One of Ivan Loesch’s favorite things to do on a nice day is to ride from his residence at Beechwood NeuroRehab into Langhorne Borough. He will often stop to chat with friends along the way as he pops into the Tiger Mart, Luk-Oil gas station, and Dollar General. Thanks to Ivan’s research and ingenuity and help from Woods’ Maintenance Department, those trips into town are now being made in an electric wheelchair that is run on solar-powered batteries.
“I first got the idea from Super Storm Sandy, which was a major influence for this project. We were without power for about a week and I knew from my research that solar power does not go down during weather anomalies,” said Ivan.
Ivan has always been an idea man so once he got the notion in his head to make his wheelchair solar-powered, there was no stopping him. He devoted himself to researching and learning everything he could about solar energy before diving into what is now known as “The Ivan Project”.
After reading numerous articles and guides on solar power, Ivan reached out to Tyler Doan, Mechanical Lead in the Woods’ Maintenance Department, for assistance. Tyler then enlisted the help of other department members, including electrician Frank Britsch and HVAC technician Tony Daniels. Despite the research, preparation and technical expertise of those working on the project, solar energy wasn’t exactly in Frank and Tony’s wheelhouse.
“We hooked everything up and everything was working and we come back the next day and the battery is drained and his wheelchair is not charged,” said Tony, who has worked at Woods for three years. “We thought the manual was really going to tell us everything we needed but it didn’t.”
Though the project required some additional research and ended up taking longer than expected, the group did not give up and the system is now up and running. Ivan has a routine that he follows each day in order to ensure that his arsenal of batteries stay charged so he is able to make his trips into Langhorne Borough and joyride around the Beechwood NeuroRehab grounds. Ivan is very thankful to Frank and Tony for their willingness to participate in his project and bring his vision to life, but he says he’s just getting started with his solar power plans.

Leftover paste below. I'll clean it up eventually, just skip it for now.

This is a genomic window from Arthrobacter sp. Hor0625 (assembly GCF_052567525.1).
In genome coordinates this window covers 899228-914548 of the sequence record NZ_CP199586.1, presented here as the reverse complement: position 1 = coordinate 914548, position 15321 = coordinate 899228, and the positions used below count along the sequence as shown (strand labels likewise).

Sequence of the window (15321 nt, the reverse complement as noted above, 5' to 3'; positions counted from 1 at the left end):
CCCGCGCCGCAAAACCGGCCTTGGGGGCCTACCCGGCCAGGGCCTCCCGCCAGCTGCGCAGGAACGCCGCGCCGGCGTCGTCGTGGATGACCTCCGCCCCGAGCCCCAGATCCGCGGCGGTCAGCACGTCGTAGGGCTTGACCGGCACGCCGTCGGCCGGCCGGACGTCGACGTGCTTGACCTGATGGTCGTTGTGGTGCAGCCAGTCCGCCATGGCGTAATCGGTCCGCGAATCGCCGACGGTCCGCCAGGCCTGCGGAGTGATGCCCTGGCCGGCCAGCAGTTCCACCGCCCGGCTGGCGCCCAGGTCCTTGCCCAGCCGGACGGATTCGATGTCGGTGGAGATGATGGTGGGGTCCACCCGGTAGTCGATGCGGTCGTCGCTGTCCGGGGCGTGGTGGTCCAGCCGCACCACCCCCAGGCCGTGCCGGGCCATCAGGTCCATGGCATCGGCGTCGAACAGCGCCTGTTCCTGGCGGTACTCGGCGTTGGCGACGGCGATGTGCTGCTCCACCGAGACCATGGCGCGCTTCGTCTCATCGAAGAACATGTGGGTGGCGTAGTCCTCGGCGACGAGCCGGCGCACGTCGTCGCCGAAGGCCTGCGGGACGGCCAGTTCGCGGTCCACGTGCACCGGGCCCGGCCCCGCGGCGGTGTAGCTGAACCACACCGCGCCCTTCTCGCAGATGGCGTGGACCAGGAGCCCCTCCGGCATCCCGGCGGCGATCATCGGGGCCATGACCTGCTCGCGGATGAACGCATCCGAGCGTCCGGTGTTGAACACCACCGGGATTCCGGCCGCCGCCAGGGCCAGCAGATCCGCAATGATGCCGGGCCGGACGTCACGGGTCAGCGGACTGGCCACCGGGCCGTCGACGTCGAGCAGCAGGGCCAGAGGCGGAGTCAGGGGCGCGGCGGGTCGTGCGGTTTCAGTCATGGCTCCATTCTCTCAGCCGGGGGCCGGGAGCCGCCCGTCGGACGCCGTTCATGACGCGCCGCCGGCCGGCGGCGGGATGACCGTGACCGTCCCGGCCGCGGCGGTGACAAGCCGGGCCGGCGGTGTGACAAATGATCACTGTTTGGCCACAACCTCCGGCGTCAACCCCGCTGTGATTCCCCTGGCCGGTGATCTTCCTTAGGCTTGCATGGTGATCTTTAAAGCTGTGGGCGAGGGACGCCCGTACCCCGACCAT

“I would like to expand my solar apparatus. It would be great to power a tower at Woods. I know it’s a big undertaking but I think it could be feasible,” said Ivan, who will turn 40 in June and celebrate 20 years at Beechwood in July. “I want to do the tower because I think it could be symbolic, like a monument or a legacy.”
Beechwood NeuroRehab Executive Director, Dr. Drew Nagele, served as the mediator for “The Ivan Project” and set all of the necessary wheels into motion after hearing about the idea from Ivan himself. Nagele even arranged for a video to be shot (coming soon!) to document the process.
“Ivan’s determination to explore and experiment with alternative energies has now paid off,” said Nagele. “I’m extremely proud of Ivan’s accomplishment of creating a solar-powered wheelchair.
As for Frank and Tony, though “The Ivan Project” was frustrating at times, the pair was happy to help Ivan’s dream become a reality.
“I happened to be in Beechwood Manor when he was talking to Drew (Nagele) and I heard him telling people that he loved it and that he would like to do more stuff with (solar
energy),” said Frank. “Anytime you see our individuals and you know they are happy because of something you did, it’s rewarding.”
So how does it work?
The solar panels are on a 45-degree angle in the back of (Ivan’s residence) facing Southwest, where we can get the most sunlight. There are two wires on the back that absorb and transfer the energy into the basement. Once in the basement it goes to a control panel, from the control panel it goes to a battery. The battery absorbs the electricity from the solar panel. From the battery it goes to an inverter. The inverter changes the power from direct current (DC) to alternating current (AC), which is then fed into a receptacle that is connected to a wire that goes through the basement up a half-wall that is connected to the other end of an outlet, which is where Ivan plugs his battery in for his wheelchair.